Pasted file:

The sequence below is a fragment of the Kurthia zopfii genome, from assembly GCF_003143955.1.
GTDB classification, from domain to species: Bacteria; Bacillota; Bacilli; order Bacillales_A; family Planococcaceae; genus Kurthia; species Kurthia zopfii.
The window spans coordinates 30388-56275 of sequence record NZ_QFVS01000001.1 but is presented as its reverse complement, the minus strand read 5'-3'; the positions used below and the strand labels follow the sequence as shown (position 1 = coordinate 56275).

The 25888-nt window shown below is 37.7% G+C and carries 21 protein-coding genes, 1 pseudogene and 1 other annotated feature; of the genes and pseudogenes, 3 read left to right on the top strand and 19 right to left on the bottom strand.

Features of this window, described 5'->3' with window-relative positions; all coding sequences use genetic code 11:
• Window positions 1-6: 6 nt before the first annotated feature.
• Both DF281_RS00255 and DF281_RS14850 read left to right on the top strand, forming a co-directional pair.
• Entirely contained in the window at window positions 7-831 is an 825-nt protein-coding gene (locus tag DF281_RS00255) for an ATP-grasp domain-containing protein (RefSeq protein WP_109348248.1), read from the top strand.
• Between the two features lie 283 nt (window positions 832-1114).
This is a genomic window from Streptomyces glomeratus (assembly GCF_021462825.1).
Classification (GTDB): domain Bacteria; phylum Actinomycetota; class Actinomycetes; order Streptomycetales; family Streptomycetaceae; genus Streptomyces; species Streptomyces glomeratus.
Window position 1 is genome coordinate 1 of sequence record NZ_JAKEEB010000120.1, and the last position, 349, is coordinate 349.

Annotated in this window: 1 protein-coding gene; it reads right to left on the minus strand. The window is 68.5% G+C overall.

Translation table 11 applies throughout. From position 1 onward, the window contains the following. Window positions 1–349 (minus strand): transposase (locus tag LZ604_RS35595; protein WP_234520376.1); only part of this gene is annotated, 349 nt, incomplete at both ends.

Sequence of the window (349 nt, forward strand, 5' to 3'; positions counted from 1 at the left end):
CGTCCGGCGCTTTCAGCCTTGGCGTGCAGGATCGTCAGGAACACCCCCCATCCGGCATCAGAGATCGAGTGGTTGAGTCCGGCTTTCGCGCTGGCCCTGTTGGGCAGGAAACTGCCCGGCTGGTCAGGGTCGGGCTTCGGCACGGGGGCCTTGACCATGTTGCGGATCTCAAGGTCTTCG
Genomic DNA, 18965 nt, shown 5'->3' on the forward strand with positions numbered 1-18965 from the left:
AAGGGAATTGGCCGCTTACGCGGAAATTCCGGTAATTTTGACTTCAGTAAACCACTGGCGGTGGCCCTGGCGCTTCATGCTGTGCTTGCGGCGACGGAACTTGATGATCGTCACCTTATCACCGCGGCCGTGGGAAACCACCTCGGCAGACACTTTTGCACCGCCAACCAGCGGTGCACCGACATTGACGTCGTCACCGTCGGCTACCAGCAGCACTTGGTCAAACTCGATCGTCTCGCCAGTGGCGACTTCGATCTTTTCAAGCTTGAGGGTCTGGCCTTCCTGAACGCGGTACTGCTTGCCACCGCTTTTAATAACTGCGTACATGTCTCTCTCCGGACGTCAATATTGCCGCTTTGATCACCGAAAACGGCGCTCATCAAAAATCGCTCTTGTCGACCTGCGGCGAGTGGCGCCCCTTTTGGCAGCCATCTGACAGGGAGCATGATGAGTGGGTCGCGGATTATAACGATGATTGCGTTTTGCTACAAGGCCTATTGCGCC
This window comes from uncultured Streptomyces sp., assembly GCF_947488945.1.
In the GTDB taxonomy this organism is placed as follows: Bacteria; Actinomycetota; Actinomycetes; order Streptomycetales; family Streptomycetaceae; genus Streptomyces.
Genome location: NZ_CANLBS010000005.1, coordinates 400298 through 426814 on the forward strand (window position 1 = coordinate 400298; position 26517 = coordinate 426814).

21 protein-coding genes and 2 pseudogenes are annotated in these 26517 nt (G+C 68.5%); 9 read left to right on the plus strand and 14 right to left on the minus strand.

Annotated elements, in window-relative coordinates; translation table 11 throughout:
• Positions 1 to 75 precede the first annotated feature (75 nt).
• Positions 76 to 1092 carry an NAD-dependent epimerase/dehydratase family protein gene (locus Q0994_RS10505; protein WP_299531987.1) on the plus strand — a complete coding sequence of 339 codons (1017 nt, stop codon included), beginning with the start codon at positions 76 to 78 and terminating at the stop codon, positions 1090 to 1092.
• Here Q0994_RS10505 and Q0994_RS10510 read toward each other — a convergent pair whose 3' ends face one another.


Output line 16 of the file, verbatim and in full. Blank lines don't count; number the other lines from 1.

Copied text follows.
CGTCCGGCGCTTTCAGCCTTGGCGTGCAGGATCGTCAGGAACACCCCCCATCCGGCATCAGAGATCGAGTGGTTGAGTCCGGCTTTCGCGCTGGCCCTGTTGGGCAGGAAACTGCCCGGCTGGTCAGGGTCGGGCTTCGGCACGGGGGCCTTGACCATGTTGCGGATCTCAAGGTCTTCG